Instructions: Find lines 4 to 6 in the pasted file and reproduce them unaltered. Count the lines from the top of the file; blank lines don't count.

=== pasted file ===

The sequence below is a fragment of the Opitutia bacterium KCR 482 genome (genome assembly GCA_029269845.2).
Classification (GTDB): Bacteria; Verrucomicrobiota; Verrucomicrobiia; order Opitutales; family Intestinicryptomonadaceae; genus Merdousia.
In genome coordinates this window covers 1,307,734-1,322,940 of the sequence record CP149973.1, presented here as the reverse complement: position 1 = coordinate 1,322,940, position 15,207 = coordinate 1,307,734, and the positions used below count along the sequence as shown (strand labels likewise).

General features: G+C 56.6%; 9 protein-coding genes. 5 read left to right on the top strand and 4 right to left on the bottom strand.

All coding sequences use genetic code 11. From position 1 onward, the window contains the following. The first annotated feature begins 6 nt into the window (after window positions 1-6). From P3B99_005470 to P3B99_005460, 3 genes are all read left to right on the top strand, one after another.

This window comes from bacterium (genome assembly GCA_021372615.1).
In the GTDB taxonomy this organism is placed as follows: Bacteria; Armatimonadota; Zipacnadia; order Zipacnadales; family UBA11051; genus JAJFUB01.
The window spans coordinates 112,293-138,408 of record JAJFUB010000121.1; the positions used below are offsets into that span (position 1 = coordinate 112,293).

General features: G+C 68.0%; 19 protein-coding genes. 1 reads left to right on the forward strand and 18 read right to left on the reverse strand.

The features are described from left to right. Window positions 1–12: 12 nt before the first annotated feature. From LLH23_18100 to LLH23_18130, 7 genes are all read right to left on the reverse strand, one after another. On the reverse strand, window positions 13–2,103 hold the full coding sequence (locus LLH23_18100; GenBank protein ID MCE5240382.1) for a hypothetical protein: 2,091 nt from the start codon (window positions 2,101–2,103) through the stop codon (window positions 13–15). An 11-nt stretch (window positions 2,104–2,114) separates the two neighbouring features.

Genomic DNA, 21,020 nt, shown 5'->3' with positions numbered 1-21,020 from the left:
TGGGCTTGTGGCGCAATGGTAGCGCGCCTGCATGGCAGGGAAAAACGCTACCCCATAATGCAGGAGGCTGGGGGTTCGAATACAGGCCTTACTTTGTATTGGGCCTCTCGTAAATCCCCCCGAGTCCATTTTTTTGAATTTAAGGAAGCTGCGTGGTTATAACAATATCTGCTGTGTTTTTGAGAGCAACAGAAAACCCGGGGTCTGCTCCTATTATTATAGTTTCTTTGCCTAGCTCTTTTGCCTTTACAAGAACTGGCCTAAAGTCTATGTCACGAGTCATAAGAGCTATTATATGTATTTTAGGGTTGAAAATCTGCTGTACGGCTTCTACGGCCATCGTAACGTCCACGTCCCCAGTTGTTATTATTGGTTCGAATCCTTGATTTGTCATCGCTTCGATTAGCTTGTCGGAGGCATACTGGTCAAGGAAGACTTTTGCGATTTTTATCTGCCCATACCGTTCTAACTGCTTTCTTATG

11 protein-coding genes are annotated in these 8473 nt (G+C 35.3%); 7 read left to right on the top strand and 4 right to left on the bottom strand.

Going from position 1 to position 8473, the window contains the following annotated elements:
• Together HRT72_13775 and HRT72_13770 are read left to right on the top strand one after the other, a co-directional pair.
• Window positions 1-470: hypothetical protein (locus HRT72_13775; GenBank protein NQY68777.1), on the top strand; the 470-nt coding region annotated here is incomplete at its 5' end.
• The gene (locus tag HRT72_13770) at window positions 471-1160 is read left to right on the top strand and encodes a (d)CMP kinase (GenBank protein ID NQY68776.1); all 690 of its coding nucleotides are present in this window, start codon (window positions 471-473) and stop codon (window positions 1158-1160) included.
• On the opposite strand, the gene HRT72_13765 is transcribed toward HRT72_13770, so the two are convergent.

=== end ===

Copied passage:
General features: G+C 56.6%; 9 protein-coding genes. 5 read left to right on the top strand and 4 right to left on the bottom strand.

All coding sequences use genetic code 11. From position 1 onward, the window contains the following. The first annotated feature begins 6 nt into the window (after window positions 1-6). From P3B99_005470 to P3B99_005460, 3 genes are all read left to right on the top strand, one after another.

This window comes from bacterium (genome assembly GCA_021372615.1).